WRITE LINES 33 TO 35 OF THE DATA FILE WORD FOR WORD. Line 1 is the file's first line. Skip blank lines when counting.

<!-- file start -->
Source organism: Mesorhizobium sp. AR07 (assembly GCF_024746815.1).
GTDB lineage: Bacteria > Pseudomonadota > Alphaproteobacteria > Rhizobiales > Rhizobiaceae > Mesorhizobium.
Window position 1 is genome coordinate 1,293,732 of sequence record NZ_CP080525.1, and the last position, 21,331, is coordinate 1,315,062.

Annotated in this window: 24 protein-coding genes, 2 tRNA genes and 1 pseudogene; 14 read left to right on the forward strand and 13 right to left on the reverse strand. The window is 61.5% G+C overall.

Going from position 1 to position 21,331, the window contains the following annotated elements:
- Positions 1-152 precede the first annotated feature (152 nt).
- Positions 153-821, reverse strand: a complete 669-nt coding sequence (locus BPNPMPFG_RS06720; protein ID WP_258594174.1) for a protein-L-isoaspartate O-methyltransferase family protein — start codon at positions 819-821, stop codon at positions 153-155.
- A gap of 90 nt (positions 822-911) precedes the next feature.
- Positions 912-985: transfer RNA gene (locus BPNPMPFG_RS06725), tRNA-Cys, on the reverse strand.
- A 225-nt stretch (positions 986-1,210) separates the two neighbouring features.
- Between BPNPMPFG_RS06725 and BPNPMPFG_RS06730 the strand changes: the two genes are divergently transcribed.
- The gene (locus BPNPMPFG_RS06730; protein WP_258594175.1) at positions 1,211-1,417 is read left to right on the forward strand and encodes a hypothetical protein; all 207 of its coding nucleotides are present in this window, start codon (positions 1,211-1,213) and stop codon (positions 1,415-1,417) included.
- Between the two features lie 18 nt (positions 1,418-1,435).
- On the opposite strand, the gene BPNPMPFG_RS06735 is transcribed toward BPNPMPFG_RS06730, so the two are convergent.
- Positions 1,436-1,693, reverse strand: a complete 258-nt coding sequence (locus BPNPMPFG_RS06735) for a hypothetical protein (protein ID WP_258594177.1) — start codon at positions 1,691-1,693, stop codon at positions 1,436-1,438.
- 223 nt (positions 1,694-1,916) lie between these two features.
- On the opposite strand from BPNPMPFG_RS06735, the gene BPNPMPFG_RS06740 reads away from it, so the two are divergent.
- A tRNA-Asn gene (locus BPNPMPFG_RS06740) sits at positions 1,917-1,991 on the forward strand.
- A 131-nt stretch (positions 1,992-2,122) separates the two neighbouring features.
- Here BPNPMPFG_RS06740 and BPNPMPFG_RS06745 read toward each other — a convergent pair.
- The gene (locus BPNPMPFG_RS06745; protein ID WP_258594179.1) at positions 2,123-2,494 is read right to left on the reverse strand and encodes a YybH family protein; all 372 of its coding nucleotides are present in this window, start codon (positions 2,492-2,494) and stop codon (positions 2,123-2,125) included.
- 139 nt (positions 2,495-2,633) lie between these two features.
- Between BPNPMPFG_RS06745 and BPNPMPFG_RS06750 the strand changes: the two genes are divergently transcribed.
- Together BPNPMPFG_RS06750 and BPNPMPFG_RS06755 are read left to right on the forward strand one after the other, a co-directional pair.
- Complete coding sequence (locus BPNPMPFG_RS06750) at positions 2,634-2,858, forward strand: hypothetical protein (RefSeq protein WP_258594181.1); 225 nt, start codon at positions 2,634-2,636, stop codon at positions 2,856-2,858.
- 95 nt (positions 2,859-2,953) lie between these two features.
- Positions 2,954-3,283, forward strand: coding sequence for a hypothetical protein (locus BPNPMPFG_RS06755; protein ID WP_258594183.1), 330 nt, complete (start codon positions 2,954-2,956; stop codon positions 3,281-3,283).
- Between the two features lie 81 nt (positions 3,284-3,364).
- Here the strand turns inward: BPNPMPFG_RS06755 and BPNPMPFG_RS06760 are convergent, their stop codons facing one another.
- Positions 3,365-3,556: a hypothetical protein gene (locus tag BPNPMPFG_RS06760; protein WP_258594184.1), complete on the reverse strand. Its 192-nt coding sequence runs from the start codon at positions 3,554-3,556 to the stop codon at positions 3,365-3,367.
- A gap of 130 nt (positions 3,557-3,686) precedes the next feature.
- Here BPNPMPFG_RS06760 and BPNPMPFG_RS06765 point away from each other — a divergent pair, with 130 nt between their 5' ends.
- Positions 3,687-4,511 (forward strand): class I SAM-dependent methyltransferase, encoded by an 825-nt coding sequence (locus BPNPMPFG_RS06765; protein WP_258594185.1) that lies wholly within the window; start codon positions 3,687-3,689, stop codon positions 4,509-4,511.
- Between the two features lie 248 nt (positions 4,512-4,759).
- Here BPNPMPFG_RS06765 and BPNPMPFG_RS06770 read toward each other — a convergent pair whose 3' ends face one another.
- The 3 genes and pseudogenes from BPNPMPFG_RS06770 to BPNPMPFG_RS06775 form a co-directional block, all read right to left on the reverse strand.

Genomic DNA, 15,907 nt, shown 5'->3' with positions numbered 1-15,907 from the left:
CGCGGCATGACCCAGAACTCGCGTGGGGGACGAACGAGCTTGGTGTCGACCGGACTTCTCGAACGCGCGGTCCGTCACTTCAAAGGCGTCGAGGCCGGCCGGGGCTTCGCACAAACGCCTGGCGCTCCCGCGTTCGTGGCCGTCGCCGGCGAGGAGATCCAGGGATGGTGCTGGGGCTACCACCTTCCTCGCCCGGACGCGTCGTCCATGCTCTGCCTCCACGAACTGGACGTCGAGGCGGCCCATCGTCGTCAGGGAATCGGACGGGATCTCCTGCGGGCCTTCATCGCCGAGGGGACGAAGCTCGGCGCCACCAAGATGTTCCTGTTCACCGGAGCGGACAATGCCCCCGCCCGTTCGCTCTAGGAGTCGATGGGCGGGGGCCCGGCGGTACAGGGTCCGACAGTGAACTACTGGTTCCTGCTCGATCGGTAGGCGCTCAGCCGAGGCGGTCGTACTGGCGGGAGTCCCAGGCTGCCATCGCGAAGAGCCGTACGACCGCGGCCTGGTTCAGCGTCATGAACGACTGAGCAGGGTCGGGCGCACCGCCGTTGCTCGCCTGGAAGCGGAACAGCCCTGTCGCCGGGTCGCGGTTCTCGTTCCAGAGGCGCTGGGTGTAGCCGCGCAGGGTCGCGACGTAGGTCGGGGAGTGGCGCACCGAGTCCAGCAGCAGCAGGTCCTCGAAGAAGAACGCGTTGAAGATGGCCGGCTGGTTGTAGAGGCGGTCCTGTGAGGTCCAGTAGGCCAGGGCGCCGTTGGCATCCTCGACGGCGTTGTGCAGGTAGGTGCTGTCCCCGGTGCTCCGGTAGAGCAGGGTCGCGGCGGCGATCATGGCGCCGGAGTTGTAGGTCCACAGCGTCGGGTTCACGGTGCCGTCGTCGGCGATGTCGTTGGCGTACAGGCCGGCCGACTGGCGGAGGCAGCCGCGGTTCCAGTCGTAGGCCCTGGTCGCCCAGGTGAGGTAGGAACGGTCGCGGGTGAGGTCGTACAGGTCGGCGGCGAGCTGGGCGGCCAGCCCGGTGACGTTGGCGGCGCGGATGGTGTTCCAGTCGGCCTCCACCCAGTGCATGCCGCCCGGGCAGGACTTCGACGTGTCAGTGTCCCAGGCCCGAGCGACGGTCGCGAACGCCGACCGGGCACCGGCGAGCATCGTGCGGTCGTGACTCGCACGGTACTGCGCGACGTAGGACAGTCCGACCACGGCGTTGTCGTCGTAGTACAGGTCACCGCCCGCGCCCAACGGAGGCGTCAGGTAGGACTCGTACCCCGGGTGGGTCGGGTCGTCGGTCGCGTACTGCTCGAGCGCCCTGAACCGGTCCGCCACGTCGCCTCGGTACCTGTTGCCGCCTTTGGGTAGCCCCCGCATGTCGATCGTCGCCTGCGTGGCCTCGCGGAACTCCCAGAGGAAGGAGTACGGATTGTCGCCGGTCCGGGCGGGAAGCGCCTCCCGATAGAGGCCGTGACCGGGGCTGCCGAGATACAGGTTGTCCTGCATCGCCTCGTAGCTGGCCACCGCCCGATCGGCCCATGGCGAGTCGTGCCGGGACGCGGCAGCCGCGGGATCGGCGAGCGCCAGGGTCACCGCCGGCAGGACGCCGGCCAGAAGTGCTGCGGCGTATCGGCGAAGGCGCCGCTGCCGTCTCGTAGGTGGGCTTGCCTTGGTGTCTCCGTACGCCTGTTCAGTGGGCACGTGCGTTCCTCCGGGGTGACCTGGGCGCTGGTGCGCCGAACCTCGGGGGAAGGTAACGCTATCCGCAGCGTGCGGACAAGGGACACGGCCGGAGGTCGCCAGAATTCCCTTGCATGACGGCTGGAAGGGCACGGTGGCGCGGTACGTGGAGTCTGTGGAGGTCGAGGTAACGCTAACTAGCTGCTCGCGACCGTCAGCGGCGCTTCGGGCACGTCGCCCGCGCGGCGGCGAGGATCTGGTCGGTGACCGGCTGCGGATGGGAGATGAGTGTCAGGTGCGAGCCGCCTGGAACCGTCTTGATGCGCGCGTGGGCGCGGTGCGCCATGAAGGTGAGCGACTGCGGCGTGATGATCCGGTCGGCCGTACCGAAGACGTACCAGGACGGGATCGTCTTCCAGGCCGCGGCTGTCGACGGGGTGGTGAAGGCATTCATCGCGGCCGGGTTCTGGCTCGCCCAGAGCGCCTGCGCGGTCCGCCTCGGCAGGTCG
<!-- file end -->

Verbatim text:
- Positions 3,687-4,511 (forward strand): class I SAM-dependent methyltransferase, encoded by an 825-nt coding sequence (locus BPNPMPFG_RS06765; protein WP_258594185.1) that lies wholly within the window; start codon positions 3,687-3,689, stop codon positions 4,509-4,511.
- Between the two features lie 248 nt (positions 4,512-4,759).
- Here BPNPMPFG_RS06765 and BPNPMPFG_RS06770 read toward each other — a convergent pair whose 3' ends face one another.